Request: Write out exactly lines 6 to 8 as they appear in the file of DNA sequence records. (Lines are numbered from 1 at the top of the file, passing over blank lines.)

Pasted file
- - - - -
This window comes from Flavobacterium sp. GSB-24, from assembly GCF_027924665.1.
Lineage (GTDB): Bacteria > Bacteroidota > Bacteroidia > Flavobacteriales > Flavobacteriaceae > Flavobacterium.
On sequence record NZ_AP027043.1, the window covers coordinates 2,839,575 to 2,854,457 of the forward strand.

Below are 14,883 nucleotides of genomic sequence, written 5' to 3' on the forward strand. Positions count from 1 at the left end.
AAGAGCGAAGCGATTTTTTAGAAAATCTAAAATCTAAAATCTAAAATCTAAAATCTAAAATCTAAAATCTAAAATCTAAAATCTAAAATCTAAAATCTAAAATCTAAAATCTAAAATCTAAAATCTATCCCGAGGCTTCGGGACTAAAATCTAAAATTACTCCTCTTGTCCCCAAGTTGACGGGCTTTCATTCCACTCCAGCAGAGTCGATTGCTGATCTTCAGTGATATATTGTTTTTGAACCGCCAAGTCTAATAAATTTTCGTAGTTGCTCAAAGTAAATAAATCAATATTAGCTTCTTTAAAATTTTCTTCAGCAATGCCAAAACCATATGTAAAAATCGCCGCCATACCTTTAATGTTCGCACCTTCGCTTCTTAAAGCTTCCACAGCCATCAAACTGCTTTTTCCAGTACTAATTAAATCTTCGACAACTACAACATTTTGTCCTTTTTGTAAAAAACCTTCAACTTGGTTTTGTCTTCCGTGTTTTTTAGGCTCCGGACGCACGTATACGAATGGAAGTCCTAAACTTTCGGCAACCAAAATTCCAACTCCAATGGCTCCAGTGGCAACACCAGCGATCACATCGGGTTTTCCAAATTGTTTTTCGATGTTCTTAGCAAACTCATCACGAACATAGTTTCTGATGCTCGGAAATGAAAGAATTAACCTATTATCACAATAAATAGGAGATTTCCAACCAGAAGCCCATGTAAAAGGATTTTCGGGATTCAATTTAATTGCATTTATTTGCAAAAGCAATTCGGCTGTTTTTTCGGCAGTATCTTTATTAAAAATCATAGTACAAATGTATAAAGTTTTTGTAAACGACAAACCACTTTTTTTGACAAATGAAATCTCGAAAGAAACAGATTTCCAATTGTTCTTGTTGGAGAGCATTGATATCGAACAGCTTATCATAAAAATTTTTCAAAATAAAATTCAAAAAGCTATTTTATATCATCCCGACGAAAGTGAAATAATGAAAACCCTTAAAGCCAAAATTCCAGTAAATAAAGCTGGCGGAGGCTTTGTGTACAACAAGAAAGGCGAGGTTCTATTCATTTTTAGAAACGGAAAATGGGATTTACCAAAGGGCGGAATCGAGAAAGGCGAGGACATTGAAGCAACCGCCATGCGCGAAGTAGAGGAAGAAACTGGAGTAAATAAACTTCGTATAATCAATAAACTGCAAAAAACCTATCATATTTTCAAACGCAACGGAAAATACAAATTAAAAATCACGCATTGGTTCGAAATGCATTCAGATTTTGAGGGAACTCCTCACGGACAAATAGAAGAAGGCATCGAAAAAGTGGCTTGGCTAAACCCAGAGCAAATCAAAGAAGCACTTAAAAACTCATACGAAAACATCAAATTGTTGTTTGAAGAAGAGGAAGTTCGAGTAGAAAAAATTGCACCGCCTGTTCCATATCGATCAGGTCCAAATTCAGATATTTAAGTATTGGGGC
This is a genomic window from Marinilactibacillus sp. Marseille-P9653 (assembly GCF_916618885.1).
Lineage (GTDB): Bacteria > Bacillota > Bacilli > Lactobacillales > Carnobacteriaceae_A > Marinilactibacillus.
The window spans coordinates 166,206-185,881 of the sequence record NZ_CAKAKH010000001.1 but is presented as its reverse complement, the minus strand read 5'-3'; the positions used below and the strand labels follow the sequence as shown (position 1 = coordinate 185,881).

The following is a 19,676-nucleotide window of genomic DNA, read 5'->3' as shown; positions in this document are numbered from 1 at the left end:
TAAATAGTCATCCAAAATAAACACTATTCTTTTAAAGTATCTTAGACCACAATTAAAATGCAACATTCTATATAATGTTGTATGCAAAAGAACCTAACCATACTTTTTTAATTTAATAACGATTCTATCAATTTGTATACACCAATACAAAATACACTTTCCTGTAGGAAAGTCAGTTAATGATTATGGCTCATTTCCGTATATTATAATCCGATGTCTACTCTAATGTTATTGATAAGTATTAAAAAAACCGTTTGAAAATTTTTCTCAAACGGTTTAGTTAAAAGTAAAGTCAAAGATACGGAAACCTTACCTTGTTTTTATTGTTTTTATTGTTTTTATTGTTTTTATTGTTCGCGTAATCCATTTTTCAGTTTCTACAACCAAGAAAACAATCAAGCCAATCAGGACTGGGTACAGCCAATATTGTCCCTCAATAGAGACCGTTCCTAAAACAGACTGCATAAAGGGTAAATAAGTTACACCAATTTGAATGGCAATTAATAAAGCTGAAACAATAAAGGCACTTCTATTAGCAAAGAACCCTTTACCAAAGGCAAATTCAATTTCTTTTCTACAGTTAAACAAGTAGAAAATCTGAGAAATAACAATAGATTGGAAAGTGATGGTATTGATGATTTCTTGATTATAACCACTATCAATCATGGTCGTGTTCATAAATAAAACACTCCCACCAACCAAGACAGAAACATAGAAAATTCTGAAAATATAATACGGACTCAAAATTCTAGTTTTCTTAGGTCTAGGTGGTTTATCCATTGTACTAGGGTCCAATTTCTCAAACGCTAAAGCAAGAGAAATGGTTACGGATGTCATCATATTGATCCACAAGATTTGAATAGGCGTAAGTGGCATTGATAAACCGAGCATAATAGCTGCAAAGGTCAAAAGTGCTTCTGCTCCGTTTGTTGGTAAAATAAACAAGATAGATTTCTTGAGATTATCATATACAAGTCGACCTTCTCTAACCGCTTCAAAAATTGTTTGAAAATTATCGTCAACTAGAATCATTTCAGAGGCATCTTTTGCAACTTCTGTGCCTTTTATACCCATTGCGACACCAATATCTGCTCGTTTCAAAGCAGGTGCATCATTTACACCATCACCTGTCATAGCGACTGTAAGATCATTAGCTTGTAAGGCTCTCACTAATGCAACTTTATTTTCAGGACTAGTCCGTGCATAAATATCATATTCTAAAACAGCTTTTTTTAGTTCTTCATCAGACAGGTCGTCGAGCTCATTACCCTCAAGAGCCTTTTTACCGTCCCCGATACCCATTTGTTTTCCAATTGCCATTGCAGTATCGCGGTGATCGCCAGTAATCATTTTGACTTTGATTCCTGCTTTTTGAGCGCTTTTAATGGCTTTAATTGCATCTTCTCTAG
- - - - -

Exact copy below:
This is a genomic window from Marinilactibacillus sp. Marseille-P9653 (assembly GCF_916618885.1).
Lineage (GTDB): Bacteria > Bacillota > Bacilli > Lactobacillales > Carnobacteriaceae_A > Marinilactibacillus.
The window spans coordinates 166,206-185,881 of the sequence record NZ_CAKAKH010000001.1 but is presented as its reverse complement, the minus strand read 5'-3'; the positions used below and the strand labels follow the sequence as shown (position 1 = coordinate 185,881).